This is not a new view but when it is propounded by a senior figure from the world's number one PC manufacturer, it is certainly cause for thought.
Paul Bell, president of Dell's European operation, told CW360.com that the desktop PC had been turned into a simple commodity, and may soon evolve out of existence.
"Five years from now the low-end desktop that has been a big part of Dell's history may be gone. It might be replaced by something that is unrecognisable as a desktop, but it will be a computer system and we think the market will continue to be there, going through various cycles of low and high demand along the way."
Dell moved into server production as the PC became commoditised and Bell said the company would be driven further upmarket to maintain profit margins.
"We are convinced that what we are seeing being played out in this [server] space is very similar to what we have already lived through with desktops, notebooks and workstations, which is the commoditisation process," said Bell. "We can see the cost points beginning to really transform the industry."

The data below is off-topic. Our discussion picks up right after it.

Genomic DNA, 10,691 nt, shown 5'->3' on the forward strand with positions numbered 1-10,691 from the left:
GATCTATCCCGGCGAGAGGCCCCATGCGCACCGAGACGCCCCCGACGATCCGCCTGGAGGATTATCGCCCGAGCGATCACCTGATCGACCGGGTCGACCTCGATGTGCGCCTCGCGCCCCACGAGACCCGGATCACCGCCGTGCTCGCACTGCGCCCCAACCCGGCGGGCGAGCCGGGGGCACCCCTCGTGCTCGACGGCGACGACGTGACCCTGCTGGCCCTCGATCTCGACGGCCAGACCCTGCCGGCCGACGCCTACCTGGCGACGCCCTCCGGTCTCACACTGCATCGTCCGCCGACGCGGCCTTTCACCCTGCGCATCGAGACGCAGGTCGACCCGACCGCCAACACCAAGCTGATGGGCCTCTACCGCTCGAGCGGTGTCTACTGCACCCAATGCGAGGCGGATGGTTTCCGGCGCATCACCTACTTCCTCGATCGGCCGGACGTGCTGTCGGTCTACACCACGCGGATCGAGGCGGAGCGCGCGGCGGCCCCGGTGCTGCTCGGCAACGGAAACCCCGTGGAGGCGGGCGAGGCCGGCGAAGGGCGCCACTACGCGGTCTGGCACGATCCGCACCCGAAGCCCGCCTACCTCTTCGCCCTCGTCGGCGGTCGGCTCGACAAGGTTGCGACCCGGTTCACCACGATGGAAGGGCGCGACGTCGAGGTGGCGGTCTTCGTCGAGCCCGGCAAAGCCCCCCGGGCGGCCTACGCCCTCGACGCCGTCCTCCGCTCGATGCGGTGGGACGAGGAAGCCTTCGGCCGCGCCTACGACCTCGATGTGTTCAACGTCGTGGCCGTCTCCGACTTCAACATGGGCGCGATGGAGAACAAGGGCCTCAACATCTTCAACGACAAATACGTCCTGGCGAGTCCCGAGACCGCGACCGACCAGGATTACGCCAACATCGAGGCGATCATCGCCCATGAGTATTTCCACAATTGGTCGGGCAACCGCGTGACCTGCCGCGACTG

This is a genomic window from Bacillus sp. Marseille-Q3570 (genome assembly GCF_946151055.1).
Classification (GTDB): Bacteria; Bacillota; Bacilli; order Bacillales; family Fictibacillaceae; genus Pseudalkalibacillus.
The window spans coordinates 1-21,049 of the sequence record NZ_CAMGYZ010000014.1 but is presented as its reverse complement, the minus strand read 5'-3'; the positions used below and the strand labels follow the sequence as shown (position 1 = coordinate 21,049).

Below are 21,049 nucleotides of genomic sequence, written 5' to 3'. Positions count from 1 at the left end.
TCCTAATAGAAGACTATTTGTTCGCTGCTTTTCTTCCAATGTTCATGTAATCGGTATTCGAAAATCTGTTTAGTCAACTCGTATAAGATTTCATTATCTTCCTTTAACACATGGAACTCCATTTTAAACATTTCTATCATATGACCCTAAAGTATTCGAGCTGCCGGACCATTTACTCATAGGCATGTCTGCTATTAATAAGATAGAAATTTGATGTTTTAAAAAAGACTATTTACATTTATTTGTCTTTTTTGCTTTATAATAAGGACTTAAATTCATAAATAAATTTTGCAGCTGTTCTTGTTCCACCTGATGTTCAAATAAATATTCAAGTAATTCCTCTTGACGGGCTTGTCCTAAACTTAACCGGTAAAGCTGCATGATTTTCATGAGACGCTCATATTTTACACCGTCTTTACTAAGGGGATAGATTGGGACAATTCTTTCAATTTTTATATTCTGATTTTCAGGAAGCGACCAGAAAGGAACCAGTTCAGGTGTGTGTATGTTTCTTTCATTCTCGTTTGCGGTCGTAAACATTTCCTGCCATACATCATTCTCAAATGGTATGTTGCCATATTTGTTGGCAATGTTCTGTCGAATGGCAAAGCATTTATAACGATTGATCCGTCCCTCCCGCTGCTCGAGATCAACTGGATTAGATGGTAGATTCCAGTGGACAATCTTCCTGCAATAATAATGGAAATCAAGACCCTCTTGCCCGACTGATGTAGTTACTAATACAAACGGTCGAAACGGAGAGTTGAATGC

The hardware vendor is now pumping the lion's share of its investment capital into developing new strands of the business, outside its PC base.
"At a time when we are actually reducing head count to drive productivity, the place where we are adding [staff] at very aggressive rates is in this whole area. We have head count growth of up to 200% in some areas," said Bell.
Bell added that Dell's performance over the last five years had convinced the company that it was capable of transforming itself and moving upmarket.
"We are already thinking about where we will be two, three, four years from now. It is hard to predict at what point the cycle will turn, but the way we see it is that we are participating in the computer systems and services market. We want to keep the whole Dell strategy and model upstream."